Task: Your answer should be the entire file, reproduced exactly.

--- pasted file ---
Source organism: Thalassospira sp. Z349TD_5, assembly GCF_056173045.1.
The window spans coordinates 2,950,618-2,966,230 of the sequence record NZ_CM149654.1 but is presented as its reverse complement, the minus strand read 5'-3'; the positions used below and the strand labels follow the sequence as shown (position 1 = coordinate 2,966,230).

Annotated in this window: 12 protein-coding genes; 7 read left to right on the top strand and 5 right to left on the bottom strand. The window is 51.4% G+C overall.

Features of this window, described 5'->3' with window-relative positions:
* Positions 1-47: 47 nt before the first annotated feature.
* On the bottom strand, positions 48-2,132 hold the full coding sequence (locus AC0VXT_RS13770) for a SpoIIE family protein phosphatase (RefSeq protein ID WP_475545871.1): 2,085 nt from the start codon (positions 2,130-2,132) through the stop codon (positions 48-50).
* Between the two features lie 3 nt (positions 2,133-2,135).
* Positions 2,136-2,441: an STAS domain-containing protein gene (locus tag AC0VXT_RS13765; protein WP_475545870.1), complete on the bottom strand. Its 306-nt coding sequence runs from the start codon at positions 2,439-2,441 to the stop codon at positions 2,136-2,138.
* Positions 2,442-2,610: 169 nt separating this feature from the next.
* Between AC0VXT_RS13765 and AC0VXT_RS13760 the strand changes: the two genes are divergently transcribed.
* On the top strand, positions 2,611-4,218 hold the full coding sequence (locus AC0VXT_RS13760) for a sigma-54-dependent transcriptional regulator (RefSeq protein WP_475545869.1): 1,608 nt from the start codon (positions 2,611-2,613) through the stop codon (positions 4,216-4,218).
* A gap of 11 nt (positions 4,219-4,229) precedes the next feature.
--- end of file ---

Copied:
Source organism: Thalassospira sp. Z349TD_5, assembly GCF_056173045.1.
The window spans coordinates 2,950,618-2,966,230 of the sequence record NZ_CM149654.1 but is presented as its reverse complement, the minus strand read 5'-3'; the positions used below and the strand labels follow the sequence as shown (position 1 = coordinate 2,966,230).

Annotated in this window: 12 protein-coding genes; 7 read left to right on the top strand and 5 right to left on the bottom strand. The window is 51.4% G+C overall.

Features of this window, described 5'->3' with window-relative positions:
* Positions 1-47: 47 nt before the first annotated feature.
* On the bottom strand, positions 48-2,132 hold the full coding sequence (locus AC0VXT_RS13770) for a SpoIIE family protein phosphatase (RefSeq protein ID WP_475545871.1): 2,085 nt from the start codon (positions 2,130-2,132) through the stop codon (positions 48-50).
* Between the two features lie 3 nt (positions 2,133-2,135).
* Positions 2,136-2,441: an STAS domain-containing protein gene (locus tag AC0VXT_RS13765; protein WP_475545870.1), complete on the bottom strand. Its 306-nt coding sequence runs from the start codon at positions 2,439-2,441 to the stop codon at positions 2,136-2,138.
* Positions 2,442-2,610: 169 nt separating this feature from the next.
* Between AC0VXT_RS13765 and AC0VXT_RS13760 the strand changes: the two genes are divergently transcribed.
* On the top strand, positions 2,611-4,218 hold the full coding sequence (locus AC0VXT_RS13760) for a sigma-54-dependent transcriptional regulator (RefSeq protein WP_475545869.1): 1,608 nt from the start codon (positions 2,611-2,613) through the stop codon (positions 4,216-4,218).
* A gap of 11 nt (positions 4,219-4,229) precedes the next feature.